Today, all across the country, people are moving their belongings from one residence to another. Perhaps a new job has them headed for Atlanta, or maybe they’re interested in experiencing the charm of Portland life. Even empty nesters–people that haven’t moved in years–are downsizing. In each of these scenarios, folks decide what material possessions make the cut, and what doesn’t. As I go through the process of leaving my third post-college residence, I can’t help but reflect on my experience furnishing living spaces. Just like books, there are numerous methods to sourcing our appliances, tools, and furniture. After more than two years, I’m here to share the results of my multi-year craigslist experience. Continue reading “Low-Cost Furnishing: The Multi-Year Craigslist Experiment”
A few months after graduating college, I entered the American workforce wide-eyed and full of wonder. I was receiving a steady paycheck and retirement benefits for the first time in my life, and I mused about the ability to live free of financial anxiety. Or so I thought. I was surprised to learn that earning a living doesn’t necessarily translate to a worry-free middle class existence. In fact, I discovered many of my peers spent a lot of time discussing how expensive life can be, why I should never have children, or oversharing their own financial snafus. It became very clear that everyone wasn’t thinking about debt, savings, and their financial health in a practical way. Knowing this, I took an honest look at my fiscal condition and resolved to educate myself on a few basic principles. My first order of business: eradicating debt. Continue reading “Let’s Start Talking About Net Worth”
I define frugality as achieving similar results, for less. Less money, less time, and less energy. In turn, more of these resources are made available for the important things in life. Driven not by laziness, but optimization. This process of thinking is critical for designing an essential life. For example: how can I maintain my current social life, for less? How can I eat delicious foods, for less? How can I get direct access to the incredible minds of authors from around the world, for less? The last of these can be answered with a wonderful resource known to many, but used by few: the local public library. Continue reading “Discover Your Local Public Library”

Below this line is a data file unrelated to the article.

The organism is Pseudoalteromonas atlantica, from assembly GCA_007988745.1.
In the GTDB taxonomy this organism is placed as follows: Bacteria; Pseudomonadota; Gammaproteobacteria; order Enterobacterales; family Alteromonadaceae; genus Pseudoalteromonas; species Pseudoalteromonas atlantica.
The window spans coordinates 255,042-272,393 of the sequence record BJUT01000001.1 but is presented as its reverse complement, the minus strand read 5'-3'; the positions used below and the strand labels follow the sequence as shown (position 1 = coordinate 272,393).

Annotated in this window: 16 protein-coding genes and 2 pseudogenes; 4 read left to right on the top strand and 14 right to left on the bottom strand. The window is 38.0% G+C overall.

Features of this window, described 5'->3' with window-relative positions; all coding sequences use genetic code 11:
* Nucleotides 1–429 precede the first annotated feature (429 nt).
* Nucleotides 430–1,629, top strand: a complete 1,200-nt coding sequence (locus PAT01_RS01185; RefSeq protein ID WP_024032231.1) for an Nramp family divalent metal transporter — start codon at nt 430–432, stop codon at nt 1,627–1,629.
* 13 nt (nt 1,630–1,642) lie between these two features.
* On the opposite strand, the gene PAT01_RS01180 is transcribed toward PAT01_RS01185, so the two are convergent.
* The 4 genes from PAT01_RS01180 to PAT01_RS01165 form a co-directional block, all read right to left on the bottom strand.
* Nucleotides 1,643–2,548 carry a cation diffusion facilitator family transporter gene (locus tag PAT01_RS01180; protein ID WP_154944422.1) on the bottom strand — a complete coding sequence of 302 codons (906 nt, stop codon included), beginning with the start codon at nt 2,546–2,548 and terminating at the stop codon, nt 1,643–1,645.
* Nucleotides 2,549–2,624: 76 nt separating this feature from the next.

When The Atlantic’s May 2016 issue released The Secret Shame of Middle-Class Americans, it made rounds in the world of personal finance. Over the past few years, the US Federal Reserve Board released an annual study on the economic well-being of US households to take a pulse on Americans’ financial health and aptitude. A portion of the 2015 report documents the response to a hypothetical emergency expense of $400. Imagine a failed alternator, freak medical procedure, or laptop going up in smoke. When faced with this unexpected liability, 47% of respondents said they could not pay the expense with cash (or a functional equivalent) or would borrow/sell something to do so. Even more shockingly, 19% of respondents with a household income of $100,000+ fell into this category–too strapped to cover this expense with cash or any form of savings. Continue reading “My Emergency Fund Paves a Way to Freedom”
I was 18 years-old the first time I stepped onto a commercial flight. The Boeing 747, a plane impressively regarded as the “Queen of the Skies”, soared for 13.5 hours over Canada, Alaska, and the Bearing Sea before descending into Narita International Airport. My maiden voyage from Detroit to Tokyo forever sealed my wonderment for human aviation. However, there was one small problem: the final price for my first international adventure set me back $1500.
Developing an intentional relationship with our finances is critical for crafting the life we want. It gives us the ability to take a resource (money) and transform it into a lifestyle reflective of our values. Whether you make $20,000 a year or $150,000 a year, understanding basic financial concepts is crucial for increasing freedom and lessening fiscal anxiety. In learning more about these topics and living below my means, I was able to save up months of expenses and leave my job that didn’t bring me long-term satisfaction. Continue reading “Credit Scores”